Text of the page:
Born and raised in NYC, Francine Hsu Davis is deeply influenced by the urban landscapes that she has explored and inhabited. As a commuter most of her young adult life, she was equally captivated by the graffiti along the NYC subway line as she was the Greek/Roman wing of the Metropolitan Museum of Art. Having attended programs at Cooper Union and F.I.T in high school, the continuous pull towards art led her to take elective studio art and art history courses while earning her undergraduate degree at Barnard College. In 2003, she received her Masters in Architecture from the Yale School of Architecture.
After over a decade-long career as an architect, Francine uprooted her life and moved to Taiwan, particularly drawn to the cityscapes of Taipei, because of her cultural roots there. While she loved and identified with being a New Yorker, she had this overarching need to find out about their heritage given her parents' need to assimilate to American culture 40 years ago. In Taiwan, she worked on her “100 Days of Taipei” project where she went out daily and sketched/painted the city (e.g. a building, a meal, people), getting to know the people through urban sketching. Memories of that experience have expanded into full bodies of work.
Francine previously painted full time in Oakland, CA; a few years in Greenpoint, Brooklyn and now creates out of her studio in Yonkers, NY. She has shown her work nationally, exhibiting at YSoA Gallery, Paolo Mejia Art Gallery, New York Academy of Art Auction hosted at Sotheby’s, Grayloft Gallery, The Laundry, ACCI Gallery, the online gallery ‘I Like Your Work’ and Space 776 Gallery. In 2019, she was awarded a residency at Vermont Studio Center.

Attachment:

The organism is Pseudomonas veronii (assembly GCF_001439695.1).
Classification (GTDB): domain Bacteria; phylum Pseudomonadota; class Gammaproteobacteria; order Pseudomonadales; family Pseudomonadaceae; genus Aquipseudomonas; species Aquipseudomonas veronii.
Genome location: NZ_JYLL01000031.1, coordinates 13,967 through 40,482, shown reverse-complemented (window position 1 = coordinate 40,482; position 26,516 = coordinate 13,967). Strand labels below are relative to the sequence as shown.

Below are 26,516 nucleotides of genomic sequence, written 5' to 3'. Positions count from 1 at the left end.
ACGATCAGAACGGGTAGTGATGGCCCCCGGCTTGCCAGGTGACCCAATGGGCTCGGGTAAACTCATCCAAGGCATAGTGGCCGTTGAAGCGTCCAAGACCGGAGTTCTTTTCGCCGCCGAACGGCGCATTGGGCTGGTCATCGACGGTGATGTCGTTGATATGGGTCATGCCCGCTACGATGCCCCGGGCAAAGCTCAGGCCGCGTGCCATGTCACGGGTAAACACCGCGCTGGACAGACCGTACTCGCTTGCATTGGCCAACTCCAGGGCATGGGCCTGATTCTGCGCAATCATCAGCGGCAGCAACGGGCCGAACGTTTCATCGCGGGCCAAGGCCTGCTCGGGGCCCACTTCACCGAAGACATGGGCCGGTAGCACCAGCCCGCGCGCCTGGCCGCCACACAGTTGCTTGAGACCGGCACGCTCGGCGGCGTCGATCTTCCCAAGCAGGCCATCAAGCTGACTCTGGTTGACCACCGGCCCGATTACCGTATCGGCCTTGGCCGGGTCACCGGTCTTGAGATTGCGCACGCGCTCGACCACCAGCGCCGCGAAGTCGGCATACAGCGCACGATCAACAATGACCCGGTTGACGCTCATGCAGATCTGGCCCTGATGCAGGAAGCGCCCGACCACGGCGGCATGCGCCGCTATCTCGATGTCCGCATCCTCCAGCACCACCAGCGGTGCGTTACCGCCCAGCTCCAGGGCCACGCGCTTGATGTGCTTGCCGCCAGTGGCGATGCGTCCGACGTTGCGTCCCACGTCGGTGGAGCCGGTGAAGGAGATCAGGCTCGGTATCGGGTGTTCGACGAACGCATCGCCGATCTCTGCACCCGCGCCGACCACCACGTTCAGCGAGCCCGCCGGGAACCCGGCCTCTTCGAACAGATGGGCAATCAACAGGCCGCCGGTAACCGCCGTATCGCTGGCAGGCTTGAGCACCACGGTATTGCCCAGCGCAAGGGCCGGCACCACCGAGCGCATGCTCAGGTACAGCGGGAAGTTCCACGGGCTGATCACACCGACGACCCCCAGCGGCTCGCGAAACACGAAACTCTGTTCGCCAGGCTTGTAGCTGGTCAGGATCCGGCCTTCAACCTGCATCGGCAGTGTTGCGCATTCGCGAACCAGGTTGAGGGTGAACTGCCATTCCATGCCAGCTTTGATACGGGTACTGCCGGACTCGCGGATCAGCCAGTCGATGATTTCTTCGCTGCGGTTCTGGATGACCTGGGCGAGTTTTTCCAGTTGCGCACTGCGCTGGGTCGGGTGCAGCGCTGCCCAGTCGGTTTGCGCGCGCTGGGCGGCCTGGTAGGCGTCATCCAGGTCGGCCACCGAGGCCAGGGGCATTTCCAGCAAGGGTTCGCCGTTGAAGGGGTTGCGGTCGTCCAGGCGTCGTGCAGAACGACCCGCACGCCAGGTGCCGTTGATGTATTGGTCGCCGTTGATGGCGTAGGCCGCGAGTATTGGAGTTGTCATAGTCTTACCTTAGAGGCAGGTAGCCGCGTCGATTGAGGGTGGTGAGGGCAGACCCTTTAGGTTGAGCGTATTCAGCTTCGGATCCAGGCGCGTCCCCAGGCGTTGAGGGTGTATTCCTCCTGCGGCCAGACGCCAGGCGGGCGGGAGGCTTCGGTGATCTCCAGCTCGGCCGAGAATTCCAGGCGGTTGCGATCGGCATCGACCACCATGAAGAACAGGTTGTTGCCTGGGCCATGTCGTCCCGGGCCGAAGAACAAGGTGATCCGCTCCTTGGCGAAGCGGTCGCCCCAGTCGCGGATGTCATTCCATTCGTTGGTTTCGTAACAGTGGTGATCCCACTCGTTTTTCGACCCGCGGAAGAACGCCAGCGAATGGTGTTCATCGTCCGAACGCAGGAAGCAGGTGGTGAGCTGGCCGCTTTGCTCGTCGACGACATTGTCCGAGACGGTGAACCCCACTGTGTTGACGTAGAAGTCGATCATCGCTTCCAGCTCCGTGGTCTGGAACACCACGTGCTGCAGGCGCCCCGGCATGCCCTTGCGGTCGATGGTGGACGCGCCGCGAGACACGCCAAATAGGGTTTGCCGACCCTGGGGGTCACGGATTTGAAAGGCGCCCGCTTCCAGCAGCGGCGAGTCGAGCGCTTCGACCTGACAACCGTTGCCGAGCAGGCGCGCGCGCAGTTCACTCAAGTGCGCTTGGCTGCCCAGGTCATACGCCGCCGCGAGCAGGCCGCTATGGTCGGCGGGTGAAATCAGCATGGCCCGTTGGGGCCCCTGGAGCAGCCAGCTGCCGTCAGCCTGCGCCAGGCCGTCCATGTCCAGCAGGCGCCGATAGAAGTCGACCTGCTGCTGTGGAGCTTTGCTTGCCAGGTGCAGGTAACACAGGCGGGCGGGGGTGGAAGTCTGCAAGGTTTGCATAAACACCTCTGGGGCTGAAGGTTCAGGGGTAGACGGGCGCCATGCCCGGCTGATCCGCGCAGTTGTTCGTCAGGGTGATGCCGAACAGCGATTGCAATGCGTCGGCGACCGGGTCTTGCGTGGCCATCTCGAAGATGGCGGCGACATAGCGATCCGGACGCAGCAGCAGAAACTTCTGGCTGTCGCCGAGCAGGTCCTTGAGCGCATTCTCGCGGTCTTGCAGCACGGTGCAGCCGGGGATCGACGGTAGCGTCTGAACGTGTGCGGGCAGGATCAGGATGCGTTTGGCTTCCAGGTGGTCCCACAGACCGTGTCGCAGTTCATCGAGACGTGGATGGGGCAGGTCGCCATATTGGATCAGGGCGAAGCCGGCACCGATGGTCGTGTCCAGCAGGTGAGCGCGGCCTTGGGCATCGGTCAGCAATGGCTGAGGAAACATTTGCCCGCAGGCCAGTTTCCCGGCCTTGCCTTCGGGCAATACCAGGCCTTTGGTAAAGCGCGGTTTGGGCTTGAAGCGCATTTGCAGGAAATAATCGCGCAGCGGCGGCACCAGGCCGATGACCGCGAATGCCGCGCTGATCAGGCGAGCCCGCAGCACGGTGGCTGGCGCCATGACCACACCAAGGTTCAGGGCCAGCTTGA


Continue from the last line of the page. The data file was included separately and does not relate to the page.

Over the past few years, I have been documenting my Asian American experience using memories of architectural landscapes from my relocation and travels through Asia, but through the lens of my experience growing up in NYC. While interested in spatial and cultural experiences, I am further fascinated with how these experiences translate into memory.
As I travel the world, I sketch and photograph the details of the spaces that I explore, bringing those places back to my studio. There I investigate the textures and colors of the city in rich layers of oil paint. The urbanism that took such a significant role in my upbringing is expressed in my work as I play with the scale of the city, sometimes filling my canvas with structures and architectural shapes, and other times depicting an eroded patch of wall with a few blooms of moss and marks of graffiti. To me, rusted metal doors, fading paint on walls, eroded building parts, and overgrown greenery seem to tell the unwritten history of a place. By drawing these, I document a moment in time and celebrate the unsung stories of the city.
I work on both canvas and panel, each serving different purposes for me. Painting for me is about the materiality, the feeling of moving the paint on the specific surface. I love the
transparency that I can achieve on canvas by letting thinned out oil paint drip, or soak in, and the smooth feel of a brush running across. While working on wood panels allows me to scrape, scratch, or build up the layers. Pigment sticks allow me to make spirited marks like the ‘tagging’ I was so fascinated with as a child(but would never dream of doing as a child of immigrants).
Given the unique experiences of the pandemic, from isolation to over-saturated togetherness, monotony to disruption; my lean toward the building up of layers of paint has shifted to the peeling back of layers to exemplify the rawness of reality. My earlier work is architectural with heavily layered paintings while the latter work translates the gamut of experience during the pandemic into marks onto the canvas. I exploited the fibers of my brushes, exercised the verticality of motion like when a tradesman paints a wall, and drew abrupt lines. My gestures capture the instinctual reaction to an initial experience. With each series of paintings, I catalog a certain cultural encounter, whether it represents a specific time or place, a familiar color palette, or energy of movement.